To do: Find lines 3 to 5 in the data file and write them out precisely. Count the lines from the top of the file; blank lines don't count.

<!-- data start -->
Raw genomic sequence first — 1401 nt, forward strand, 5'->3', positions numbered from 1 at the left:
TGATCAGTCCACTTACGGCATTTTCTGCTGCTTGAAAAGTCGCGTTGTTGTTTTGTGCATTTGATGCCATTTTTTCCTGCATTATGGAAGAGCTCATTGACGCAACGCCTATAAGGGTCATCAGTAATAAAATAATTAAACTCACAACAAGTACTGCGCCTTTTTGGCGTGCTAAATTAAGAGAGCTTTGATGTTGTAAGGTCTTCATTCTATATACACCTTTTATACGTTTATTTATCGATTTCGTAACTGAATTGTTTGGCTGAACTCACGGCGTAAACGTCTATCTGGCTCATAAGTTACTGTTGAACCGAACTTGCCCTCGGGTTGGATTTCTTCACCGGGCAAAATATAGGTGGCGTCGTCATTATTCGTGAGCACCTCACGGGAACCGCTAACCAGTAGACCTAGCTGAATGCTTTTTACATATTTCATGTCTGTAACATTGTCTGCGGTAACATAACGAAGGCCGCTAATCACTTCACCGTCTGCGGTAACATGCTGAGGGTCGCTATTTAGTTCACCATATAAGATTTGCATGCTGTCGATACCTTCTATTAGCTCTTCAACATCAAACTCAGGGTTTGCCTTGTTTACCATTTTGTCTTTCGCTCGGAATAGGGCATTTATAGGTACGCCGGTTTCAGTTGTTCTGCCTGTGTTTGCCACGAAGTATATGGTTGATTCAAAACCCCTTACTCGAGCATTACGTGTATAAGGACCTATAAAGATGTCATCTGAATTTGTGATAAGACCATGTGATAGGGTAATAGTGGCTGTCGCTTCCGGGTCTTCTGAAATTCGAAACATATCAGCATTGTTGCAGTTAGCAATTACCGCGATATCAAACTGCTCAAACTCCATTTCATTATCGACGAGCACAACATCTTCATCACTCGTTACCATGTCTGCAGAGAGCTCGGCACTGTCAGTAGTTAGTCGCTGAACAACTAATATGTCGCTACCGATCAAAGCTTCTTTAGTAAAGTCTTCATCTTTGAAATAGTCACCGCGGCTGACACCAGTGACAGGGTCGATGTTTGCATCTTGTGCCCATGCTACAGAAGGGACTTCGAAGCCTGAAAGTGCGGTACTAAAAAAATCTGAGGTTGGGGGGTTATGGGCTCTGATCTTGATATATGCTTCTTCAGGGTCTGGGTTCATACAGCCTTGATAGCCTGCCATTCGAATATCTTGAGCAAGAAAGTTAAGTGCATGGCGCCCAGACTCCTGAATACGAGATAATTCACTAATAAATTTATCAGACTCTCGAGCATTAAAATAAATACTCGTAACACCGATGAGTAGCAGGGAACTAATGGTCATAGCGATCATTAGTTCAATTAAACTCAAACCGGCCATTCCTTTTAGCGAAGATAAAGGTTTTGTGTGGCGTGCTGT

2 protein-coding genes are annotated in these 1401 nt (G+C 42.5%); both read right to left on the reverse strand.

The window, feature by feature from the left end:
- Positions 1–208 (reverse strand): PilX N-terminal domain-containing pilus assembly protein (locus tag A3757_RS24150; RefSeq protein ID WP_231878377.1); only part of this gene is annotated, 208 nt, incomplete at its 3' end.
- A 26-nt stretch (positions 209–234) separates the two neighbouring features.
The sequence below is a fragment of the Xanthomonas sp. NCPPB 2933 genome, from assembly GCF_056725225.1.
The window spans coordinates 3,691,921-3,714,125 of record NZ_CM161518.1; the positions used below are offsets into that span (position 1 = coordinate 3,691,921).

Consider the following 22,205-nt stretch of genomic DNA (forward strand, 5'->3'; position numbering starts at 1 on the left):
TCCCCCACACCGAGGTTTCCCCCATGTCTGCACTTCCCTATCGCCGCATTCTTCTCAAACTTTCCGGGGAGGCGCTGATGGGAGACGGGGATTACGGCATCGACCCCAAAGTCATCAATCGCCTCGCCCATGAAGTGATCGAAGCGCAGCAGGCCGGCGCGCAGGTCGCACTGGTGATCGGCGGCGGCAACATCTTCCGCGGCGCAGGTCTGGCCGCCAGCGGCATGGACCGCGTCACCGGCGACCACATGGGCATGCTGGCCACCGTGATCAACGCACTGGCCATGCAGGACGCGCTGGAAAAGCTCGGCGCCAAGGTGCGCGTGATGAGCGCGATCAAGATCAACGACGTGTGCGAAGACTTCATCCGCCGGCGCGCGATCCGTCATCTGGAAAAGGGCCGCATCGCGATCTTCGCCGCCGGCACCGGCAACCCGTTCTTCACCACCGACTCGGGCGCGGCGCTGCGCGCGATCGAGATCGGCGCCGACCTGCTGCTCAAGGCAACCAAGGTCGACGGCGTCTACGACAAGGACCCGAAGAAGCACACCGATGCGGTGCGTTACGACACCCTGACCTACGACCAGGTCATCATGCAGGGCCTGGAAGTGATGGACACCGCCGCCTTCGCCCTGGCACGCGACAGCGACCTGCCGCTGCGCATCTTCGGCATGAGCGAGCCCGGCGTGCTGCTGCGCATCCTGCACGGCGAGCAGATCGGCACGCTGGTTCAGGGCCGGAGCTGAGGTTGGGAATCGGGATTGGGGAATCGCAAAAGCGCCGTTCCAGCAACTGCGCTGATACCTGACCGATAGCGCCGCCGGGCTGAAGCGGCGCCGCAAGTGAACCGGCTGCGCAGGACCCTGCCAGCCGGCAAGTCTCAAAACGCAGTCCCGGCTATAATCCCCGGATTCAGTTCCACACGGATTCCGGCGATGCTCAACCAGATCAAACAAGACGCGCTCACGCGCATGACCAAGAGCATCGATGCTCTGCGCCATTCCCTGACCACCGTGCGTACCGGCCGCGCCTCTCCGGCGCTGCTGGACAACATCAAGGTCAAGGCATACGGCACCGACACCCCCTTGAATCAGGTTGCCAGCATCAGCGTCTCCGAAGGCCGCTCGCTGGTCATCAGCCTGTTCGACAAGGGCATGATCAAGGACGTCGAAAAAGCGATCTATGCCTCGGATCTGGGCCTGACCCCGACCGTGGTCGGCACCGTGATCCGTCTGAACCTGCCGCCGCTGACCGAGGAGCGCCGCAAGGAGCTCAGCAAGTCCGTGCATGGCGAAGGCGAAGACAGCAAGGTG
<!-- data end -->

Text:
2 protein-coding genes are annotated in these 1401 nt (G+C 42.5%); both read right to left on the reverse strand.

The window, feature by feature from the left end:
- Positions 1–208 (reverse strand): PilX N-terminal domain-containing pilus assembly protein (locus tag A3757_RS24150; RefSeq protein ID WP_231878377.1); only part of this gene is annotated, 208 nt, incomplete at its 3' end.